Cauwels also will be investing in the new brewery, and will become a partner in the venture, which is exciting, because Craig is an incredibly talented brewer and it will be great for him to have a stake in the company. Schooner’s was named “Brewery of the Year” at last year’s California State Fair Brewery Competition, and has won countless awards over the years. His Old Diablo Barley Wine is consistently one of the best barley wines you’ve never heard of (but should have) and hopefully will soon be available in bottles, along with many of Schooner’s other beers. Look for bottles of Schooner’s beer on store shelves soon, or at least by the end of the summer if all goes according to plan.
Today in 1936, US Patent 2028283 A was issued, an invention of Jules Howard and Sanford E. Richeson, for their “Foam Controlling Beer Faucet.” There’s no Abstract, but the description explains that the “invention relates to beer and like taps or valves for drawing off foamy liquid from a cooler or other container.” It was designed “to prevent loss of the liquid incident to foaming in the glass after standing for some time in the cooler or container, and at the same time to regulate the depth of the head or cap of foam at the top of the glass.”
Tuesday’s ad is another one for Schlitz, from 1936. Between the recipe for “Famous Schlitz Rarebit” and the man pouring a little Schlitz into whatever that dish is — soup, dip, etc. — it’s clear that Schlitz is cooking with beer. Based on the look on his face, I’d say he’s had a few beers before the guests are even due to arrive. And his wife in the shiny blue dress looks like she’s been keeping up, and is bringing in the next round. It’s going to be a great dinner party!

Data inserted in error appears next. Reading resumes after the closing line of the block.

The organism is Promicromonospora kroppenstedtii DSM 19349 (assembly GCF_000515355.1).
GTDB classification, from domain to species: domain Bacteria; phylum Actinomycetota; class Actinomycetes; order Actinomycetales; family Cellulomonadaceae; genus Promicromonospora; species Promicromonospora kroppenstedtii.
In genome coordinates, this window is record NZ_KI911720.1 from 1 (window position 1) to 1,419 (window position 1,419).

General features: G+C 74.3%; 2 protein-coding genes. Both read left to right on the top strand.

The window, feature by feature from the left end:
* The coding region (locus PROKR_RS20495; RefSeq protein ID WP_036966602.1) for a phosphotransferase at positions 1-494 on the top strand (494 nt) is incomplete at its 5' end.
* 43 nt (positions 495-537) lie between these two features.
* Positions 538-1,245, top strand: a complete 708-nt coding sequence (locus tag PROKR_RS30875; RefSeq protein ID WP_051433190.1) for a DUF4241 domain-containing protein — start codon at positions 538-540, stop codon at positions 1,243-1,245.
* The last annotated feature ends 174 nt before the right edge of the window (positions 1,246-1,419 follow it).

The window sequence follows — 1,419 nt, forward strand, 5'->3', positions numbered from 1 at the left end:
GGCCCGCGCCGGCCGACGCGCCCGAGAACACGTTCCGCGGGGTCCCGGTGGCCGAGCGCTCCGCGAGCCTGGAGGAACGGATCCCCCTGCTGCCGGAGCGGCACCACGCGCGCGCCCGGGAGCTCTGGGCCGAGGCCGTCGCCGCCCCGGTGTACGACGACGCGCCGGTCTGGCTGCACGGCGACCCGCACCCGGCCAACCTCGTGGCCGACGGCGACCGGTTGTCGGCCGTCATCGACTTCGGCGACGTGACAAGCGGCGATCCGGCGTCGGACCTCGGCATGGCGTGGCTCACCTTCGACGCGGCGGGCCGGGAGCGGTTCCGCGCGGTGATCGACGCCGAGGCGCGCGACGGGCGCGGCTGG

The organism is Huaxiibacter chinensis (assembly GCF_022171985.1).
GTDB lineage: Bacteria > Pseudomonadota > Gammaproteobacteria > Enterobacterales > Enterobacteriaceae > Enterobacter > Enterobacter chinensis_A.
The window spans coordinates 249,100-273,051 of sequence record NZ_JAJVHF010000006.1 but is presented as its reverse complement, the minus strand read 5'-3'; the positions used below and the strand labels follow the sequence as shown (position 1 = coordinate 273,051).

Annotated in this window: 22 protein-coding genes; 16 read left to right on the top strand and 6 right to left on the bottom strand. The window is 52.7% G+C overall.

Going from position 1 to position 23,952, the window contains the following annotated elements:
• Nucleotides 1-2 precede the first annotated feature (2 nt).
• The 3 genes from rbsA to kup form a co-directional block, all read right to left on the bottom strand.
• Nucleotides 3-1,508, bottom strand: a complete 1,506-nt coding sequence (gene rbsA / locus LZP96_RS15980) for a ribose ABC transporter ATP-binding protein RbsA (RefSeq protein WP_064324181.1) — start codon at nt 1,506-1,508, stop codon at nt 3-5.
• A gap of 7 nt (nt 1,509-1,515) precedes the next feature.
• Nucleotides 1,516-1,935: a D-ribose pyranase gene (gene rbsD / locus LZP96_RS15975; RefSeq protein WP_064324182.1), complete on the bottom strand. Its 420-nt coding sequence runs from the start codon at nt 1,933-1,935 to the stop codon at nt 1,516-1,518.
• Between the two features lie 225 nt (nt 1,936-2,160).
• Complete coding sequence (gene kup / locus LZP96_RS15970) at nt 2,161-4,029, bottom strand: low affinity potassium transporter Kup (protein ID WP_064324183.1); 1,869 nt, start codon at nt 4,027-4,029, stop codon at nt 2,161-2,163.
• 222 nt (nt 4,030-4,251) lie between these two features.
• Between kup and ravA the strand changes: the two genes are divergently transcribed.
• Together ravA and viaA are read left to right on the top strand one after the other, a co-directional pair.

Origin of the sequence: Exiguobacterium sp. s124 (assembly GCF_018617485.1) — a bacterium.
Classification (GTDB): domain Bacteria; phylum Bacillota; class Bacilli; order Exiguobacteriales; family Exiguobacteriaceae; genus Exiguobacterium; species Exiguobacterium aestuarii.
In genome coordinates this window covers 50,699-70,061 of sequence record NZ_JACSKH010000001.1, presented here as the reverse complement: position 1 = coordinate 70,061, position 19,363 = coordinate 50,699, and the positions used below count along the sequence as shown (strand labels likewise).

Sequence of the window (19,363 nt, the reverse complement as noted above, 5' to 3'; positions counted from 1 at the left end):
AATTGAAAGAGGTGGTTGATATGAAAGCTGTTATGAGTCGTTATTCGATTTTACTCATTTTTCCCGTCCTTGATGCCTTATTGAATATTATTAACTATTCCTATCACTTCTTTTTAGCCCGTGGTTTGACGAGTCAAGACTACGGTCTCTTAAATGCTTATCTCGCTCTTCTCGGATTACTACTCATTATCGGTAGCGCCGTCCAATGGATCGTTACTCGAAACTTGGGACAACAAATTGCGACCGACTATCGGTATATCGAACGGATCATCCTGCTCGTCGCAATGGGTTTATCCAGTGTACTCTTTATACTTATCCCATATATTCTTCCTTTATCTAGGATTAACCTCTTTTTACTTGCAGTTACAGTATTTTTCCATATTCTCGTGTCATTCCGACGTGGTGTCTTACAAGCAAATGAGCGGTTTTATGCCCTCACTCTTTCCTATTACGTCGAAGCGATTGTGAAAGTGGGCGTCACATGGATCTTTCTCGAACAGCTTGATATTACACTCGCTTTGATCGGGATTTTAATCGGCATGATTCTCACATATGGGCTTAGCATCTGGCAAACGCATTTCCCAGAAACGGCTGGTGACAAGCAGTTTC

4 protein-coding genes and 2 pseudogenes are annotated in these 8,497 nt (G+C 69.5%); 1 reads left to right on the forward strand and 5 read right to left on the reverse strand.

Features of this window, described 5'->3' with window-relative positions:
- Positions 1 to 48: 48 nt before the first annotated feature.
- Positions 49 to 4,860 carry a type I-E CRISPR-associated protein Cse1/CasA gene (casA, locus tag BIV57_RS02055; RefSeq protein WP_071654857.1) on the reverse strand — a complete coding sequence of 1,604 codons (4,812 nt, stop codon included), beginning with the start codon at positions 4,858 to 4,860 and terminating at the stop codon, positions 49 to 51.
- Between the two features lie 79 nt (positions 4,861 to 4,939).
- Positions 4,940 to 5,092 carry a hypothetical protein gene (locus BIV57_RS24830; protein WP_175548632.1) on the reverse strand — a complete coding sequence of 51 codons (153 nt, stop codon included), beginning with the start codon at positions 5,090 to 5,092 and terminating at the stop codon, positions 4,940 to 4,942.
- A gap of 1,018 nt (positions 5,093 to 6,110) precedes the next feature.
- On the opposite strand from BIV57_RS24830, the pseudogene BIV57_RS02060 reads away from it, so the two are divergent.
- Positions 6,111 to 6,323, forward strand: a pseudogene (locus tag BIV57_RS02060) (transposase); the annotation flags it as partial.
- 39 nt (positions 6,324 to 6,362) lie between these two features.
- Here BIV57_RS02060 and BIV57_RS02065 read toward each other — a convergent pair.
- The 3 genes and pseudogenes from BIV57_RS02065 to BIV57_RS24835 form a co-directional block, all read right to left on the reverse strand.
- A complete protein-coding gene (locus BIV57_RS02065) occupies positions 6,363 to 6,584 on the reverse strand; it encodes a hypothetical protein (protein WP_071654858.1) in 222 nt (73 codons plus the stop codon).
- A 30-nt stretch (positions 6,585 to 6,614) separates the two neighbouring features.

While I don’t put any stock in astrology, Bartram’s Brewery in Suffolk, England, did a series of zodiac sign beers. The brewer describes the idea as a fun “marketing ploy,” explaining. “Each month I brew a 4.2% beer using the same grist, Maris Otter plus 10% Crystal and then varied the hops so there is a whole load of experimentation going on! It has been an experience for me as I have been able to try out new hops each month.” In addition, each new beer has a new pump handle, with original art by Cherry Burns Salmond. In 1980, Guinness put out a calendar with each month representing one of the zodiac signs, which I posted throughout 2011, so I thought it would be fun to share these throughout this year.
Aquarius, the water-bearer, is from January 20-February 19.
To learn more about Aquarius, see: